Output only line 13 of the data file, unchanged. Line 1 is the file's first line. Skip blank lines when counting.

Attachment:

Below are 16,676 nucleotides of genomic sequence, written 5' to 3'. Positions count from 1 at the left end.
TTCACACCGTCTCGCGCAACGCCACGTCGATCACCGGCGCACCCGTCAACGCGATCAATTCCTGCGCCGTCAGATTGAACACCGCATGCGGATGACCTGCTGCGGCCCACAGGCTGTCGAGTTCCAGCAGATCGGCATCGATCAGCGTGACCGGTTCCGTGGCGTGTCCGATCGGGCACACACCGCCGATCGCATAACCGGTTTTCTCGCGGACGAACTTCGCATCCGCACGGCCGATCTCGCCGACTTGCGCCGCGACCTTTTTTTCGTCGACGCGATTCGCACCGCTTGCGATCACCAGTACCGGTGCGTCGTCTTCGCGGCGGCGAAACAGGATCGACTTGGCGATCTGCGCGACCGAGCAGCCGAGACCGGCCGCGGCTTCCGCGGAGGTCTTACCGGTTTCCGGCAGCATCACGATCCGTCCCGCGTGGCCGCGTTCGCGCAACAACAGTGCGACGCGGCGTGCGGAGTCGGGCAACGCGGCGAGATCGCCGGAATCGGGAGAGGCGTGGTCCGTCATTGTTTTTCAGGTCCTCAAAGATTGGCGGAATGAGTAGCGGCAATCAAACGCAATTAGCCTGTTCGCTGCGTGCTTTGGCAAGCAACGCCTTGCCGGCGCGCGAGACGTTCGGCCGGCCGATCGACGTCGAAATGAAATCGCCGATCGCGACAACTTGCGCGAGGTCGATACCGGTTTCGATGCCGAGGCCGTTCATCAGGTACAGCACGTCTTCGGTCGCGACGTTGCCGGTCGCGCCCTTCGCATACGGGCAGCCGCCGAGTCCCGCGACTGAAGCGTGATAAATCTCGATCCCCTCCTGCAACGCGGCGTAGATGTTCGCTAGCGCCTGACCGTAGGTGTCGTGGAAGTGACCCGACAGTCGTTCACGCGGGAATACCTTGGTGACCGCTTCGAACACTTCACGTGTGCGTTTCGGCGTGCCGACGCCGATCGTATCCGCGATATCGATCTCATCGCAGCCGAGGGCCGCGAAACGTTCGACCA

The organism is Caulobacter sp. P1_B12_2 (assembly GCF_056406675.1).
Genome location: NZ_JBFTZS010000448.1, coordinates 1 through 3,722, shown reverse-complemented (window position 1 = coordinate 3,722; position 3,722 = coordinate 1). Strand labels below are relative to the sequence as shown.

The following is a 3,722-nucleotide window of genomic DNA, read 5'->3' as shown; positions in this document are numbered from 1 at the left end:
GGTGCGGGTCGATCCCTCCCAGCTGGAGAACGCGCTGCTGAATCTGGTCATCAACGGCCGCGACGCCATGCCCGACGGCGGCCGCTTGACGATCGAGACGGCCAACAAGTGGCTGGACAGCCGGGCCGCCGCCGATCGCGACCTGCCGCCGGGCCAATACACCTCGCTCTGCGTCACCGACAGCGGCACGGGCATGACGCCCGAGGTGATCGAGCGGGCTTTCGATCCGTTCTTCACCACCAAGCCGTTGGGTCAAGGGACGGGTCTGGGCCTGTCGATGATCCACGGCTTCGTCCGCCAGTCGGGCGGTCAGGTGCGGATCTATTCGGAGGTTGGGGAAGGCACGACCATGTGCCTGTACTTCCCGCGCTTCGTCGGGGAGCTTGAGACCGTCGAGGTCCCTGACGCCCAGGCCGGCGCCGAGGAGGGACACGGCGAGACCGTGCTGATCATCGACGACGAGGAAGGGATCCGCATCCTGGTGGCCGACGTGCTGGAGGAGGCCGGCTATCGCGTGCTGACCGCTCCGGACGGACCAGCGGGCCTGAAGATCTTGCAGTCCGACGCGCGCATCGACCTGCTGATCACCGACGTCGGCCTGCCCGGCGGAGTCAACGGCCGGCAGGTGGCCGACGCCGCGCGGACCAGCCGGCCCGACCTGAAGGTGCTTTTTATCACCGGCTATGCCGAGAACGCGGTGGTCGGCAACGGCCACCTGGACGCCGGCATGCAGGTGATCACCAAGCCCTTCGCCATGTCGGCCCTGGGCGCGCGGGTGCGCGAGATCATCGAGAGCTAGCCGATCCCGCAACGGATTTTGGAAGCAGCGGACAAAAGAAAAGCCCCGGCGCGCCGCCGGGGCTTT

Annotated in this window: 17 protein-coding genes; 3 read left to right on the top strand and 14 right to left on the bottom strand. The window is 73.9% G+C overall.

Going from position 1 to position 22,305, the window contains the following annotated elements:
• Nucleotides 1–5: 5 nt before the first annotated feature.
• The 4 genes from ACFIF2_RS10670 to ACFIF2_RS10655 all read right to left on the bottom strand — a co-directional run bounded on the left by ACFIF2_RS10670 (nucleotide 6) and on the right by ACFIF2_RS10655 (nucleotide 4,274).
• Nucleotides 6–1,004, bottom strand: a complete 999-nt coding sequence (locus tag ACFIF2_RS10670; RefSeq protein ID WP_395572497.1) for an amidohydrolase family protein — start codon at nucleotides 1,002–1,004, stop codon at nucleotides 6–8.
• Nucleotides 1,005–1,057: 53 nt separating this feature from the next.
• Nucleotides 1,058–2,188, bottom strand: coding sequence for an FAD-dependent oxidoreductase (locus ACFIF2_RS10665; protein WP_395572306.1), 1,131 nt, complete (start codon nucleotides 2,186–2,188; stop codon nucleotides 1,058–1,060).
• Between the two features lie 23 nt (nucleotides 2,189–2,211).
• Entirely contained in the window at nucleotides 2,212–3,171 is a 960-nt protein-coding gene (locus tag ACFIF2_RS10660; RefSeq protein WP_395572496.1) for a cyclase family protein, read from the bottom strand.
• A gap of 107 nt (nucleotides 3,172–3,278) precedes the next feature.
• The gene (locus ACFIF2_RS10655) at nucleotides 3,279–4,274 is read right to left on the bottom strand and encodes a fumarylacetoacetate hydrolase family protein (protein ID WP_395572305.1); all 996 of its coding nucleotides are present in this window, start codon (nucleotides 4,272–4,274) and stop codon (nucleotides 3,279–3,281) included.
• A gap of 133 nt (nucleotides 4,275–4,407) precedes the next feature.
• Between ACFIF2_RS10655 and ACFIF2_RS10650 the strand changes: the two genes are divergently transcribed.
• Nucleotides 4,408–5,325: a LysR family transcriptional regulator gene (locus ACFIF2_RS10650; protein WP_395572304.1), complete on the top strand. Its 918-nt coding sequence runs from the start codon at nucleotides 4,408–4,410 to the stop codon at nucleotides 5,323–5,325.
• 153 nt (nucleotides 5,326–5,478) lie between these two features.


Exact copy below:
• Nucleotides 1,058–2,188, bottom strand: coding sequence for an FAD-dependent oxidoreductase (locus ACFIF2_RS10665; protein WP_395572306.1), 1,131 nt, complete (start codon nucleotides 2,186–2,188; stop codon nucleotides 1,058–1,060).